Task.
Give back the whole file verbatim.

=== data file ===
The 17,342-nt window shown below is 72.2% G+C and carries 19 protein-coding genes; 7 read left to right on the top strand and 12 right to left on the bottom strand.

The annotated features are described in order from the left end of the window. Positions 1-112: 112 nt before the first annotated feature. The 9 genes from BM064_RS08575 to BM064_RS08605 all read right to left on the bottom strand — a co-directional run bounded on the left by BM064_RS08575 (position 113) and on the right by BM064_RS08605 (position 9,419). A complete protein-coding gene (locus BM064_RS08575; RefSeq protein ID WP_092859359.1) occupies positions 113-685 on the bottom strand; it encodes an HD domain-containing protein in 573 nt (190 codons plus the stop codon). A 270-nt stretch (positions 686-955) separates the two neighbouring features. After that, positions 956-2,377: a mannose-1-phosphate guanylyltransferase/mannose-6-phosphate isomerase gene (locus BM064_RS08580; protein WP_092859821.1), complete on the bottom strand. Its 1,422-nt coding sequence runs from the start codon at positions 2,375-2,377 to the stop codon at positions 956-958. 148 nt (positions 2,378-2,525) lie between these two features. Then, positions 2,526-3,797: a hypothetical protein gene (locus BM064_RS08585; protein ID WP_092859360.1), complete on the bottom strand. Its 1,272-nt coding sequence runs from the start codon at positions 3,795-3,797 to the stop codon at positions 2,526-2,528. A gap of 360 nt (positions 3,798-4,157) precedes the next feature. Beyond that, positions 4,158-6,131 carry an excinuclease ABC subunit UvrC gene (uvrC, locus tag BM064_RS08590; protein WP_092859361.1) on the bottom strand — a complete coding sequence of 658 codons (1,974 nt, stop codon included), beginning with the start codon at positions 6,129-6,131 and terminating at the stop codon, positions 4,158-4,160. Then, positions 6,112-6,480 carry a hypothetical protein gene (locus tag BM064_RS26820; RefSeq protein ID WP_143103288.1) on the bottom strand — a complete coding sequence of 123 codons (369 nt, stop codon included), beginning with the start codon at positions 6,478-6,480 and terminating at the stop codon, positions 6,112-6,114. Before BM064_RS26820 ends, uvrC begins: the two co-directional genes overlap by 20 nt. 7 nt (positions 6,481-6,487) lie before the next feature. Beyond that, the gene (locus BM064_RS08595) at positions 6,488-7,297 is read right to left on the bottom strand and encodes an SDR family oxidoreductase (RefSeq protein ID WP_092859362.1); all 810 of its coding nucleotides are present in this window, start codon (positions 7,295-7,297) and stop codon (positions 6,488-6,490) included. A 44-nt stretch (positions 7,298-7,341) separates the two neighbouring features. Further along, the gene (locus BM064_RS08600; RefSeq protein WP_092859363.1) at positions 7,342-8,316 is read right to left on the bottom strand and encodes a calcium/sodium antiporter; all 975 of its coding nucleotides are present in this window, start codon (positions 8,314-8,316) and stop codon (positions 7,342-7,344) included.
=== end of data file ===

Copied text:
The 17,342-nt window shown below is 72.2% G+C and carries 19 protein-coding genes; 7 read left to right on the top strand and 12 right to left on the bottom strand.

The annotated features are described in order from the left end of the window. Positions 1-112: 112 nt before the first annotated feature. The 9 genes from BM064_RS08575 to BM064_RS08605 all read right to left on the bottom strand — a co-directional run bounded on the left by BM064_RS08575 (position 113) and on the right by BM064_RS08605 (position 9,419). A complete protein-coding gene (locus BM064_RS08575; RefSeq protein ID WP_092859359.1) occupies positions 113-685 on the bottom strand; it encodes an HD domain-containing protein in 573 nt (190 codons plus the stop codon). A 270-nt stretch (positions 686-955) separates the two neighbouring features. After that, positions 956-2,377: a mannose-1-phosphate guanylyltransferase/mannose-6-phosphate isomerase gene (locus BM064_RS08580; protein WP_092859821.1), complete on the bottom strand. Its 1,422-nt coding sequence runs from the start codon at positions 2,375-2,377 to the stop codon at positions 956-958. 148 nt (positions 2,378-2,525) lie between these two features. Then, positions 2,526-3,797: a hypothetical protein gene (locus BM064_RS08585; protein ID WP_092859360.1), complete on the bottom strand. Its 1,272-nt coding sequence runs from the start codon at positions 3,795-3,797 to the stop codon at positions 2,526-2,528. A gap of 360 nt (positions 3,798-4,157) precedes the next feature. Beyond that, positions 4,158-6,131 carry an excinuclease ABC subunit UvrC gene (uvrC, locus tag BM064_RS08590; protein WP_092859361.1) on the bottom strand — a complete coding sequence of 658 codons (1,974 nt, stop codon included), beginning with the start codon at positions 6,129-6,131 and terminating at the stop codon, positions 4,158-4,160. Then, positions 6,112-6,480 carry a hypothetical protein gene (locus tag BM064_RS26820; RefSeq protein ID WP_143103288.1) on the bottom strand — a complete coding sequence of 123 codons (369 nt, stop codon included), beginning with the start codon at positions 6,478-6,480 and terminating at the stop codon, positions 6,112-6,114. Before BM064_RS26820 ends, uvrC begins: the two co-directional genes overlap by 20 nt. 7 nt (positions 6,481-6,487) lie before the next feature. Beyond that, the gene (locus BM064_RS08595) at positions 6,488-7,297 is read right to left on the bottom strand and encodes an SDR family oxidoreductase (RefSeq protein ID WP_092859362.1); all 810 of its coding nucleotides are present in this window, start codon (positions 7,295-7,297) and stop codon (positions 6,488-6,490) included. A 44-nt stretch (positions 7,298-7,341) separates the two neighbouring features. Further along, the gene (locus BM064_RS08600; RefSeq protein WP_092859363.1) at positions 7,342-8,316 is read right to left on the bottom strand and encodes a calcium/sodium antiporter; all 975 of its coding nucleotides are present in this window, start codon (positions 8,314-8,316) and stop codon (positions 7,342-7,344) included.